Campaigners may block Blue Mountain housing plansBy Hugh Fort
October 20, 2011
Housing campaigners in Binfield have uncovered a crucial document they say gives them a reason to legally challenge plans to build houses on a popular local golf course.
Members of the Northern Arc Action Group (NAAG) have received paperwork following a Freedom of Information (FOI) request to Bracknell Forest Council for details on the planning process back in 1990 when the Blue Mountain Golf Course in Wood Lane was given permission.
They say the response has given them hope they can prevent building on the course, which the council has earmarked to take 400 homes.
NAAG’s FOI request has uncovered a section 52 document, seen by The Bracknell Forest Standard, signed by Berkshire County Council and the council, which states: “Not to use the golf course land for anything other than a golf course or other sporting or other recreational facilities or as open space and not to construct any buildings on the golf course land other than as reasonably required in connection with any of the uses mentioned in this paragraph.”
The campaigners believe this agreement is still legally binding and could give them an opportunity to take legal action against the council, should it continue with its plans.
NAAG Chairman Nigel Rennie said: “It’s a very interesting discovery. We believe it gives us the chance to force a judicial review if the council proceeds with its plans.”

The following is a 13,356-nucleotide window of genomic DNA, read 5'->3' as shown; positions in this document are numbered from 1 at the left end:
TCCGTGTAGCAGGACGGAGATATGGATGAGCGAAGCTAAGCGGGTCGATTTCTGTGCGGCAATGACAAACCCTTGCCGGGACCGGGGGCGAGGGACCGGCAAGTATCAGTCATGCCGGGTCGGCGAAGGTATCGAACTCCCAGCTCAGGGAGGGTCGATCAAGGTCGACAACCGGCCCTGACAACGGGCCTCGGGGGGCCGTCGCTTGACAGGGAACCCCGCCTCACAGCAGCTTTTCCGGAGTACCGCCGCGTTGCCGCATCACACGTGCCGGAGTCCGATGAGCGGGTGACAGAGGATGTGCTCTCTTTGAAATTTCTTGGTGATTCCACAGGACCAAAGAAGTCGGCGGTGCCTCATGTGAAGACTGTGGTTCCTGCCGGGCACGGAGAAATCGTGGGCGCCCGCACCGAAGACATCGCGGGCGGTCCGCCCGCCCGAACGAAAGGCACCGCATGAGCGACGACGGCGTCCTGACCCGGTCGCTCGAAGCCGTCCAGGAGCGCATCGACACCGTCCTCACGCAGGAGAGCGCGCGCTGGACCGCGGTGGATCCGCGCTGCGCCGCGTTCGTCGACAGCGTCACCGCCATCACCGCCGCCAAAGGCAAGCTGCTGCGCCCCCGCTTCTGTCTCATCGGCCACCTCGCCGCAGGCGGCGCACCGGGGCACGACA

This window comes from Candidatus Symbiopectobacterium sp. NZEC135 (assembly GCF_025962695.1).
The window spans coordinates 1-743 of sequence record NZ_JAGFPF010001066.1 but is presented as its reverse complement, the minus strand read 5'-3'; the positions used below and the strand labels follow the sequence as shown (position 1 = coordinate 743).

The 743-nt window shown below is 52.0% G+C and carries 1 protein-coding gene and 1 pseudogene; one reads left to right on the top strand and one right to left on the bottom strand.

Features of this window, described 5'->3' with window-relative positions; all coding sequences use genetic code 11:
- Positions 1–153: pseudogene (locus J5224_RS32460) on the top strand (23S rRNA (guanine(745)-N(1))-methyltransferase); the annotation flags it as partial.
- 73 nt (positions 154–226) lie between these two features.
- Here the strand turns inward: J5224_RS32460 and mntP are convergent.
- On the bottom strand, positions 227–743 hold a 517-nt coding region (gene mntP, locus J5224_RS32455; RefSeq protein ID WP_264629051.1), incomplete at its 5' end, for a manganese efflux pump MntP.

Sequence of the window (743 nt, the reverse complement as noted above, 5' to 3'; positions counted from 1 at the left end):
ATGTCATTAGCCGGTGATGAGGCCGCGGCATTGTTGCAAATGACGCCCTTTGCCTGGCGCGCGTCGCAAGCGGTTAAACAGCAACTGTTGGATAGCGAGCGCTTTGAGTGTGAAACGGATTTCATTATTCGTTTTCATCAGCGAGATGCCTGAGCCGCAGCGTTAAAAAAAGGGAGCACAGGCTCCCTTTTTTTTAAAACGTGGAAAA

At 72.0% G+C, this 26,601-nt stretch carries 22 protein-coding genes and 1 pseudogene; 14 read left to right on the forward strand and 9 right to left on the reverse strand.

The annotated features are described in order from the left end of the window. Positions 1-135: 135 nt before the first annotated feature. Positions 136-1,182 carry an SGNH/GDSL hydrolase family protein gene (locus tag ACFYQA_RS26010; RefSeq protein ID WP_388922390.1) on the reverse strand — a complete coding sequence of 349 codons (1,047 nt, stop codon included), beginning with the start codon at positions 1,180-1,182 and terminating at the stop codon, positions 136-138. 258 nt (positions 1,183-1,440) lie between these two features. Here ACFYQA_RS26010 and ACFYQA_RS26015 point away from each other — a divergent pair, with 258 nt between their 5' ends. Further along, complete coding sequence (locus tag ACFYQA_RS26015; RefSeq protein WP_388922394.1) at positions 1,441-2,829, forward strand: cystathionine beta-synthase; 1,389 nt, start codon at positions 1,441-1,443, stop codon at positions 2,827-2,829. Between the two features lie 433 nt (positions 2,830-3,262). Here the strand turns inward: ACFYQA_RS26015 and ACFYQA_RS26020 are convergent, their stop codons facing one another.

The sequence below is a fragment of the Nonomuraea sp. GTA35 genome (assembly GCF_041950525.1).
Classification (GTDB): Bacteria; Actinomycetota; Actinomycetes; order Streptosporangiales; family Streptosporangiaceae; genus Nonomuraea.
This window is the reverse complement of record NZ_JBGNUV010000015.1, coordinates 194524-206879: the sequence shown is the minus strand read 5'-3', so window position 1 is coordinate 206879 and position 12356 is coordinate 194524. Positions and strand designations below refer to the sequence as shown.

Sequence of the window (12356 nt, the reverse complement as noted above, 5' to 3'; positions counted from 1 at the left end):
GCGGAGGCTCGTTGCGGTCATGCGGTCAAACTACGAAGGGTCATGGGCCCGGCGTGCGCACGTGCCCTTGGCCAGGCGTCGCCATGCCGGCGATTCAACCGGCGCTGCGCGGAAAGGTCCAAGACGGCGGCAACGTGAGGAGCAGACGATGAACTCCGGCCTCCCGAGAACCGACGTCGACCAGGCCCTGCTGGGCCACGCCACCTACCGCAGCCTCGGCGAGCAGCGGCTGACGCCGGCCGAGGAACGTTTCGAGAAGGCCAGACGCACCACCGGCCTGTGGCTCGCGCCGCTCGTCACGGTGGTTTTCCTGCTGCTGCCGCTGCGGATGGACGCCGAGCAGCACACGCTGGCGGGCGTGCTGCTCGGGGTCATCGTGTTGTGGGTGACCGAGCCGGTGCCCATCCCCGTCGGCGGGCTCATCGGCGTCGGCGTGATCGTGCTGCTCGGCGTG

The members of the group were out in force on Monday when they turned up to a meeting of the council’s ruling Conservative group to protest against the plans.
The 25-strong group took the opportunity to speak with the Tory councillors as they made their way into the civic offices at Easthampstead Park.
Mr Rennie added: “We were very impressed with Councillor Dorothy Hayes, who spoke very eloquently and sensibly to us. Others we weren’t so impressed with but we think we’ve got our message across.”
The protesters are keen the council looks at putting more homes on the large amounts of empty office space around the town centre, rather than in the countryside.
They are also pushing the council to delay its housing plans until the Government’s new planning laws are passed, as these may have a huge impact on decisions.
The council confirmed in September it has been looking into the option during the preparation of its latest planning document, which should go out to public consultation next month.
A public meeting was also held on Friday, where the village’s MP, Windsor’s Adam Afriyie, was the special guest.
He said afterwards: “There continues to be a great strength of feeling against the scale of the housing plans for the area – and rightly so.”
People in the village say the area will be swamped by the council’s plans which include 400 homes on the golf course and another 400 on land at Amen corner, where there are already 725 homes permitted.
This is in addition to another 2,000 homes proposed for land in Warfield under council plans to meet national housing building targets.
The campaigners say if you combine the 1,500 home development in Jennett’s Park, the plans across the A329 in Wokingham for another 1,500 homes and other projects in the two boroughs it will lead to more than 10,000 new homes surrounding the village.
The council said the section 52 could be varied under planning law.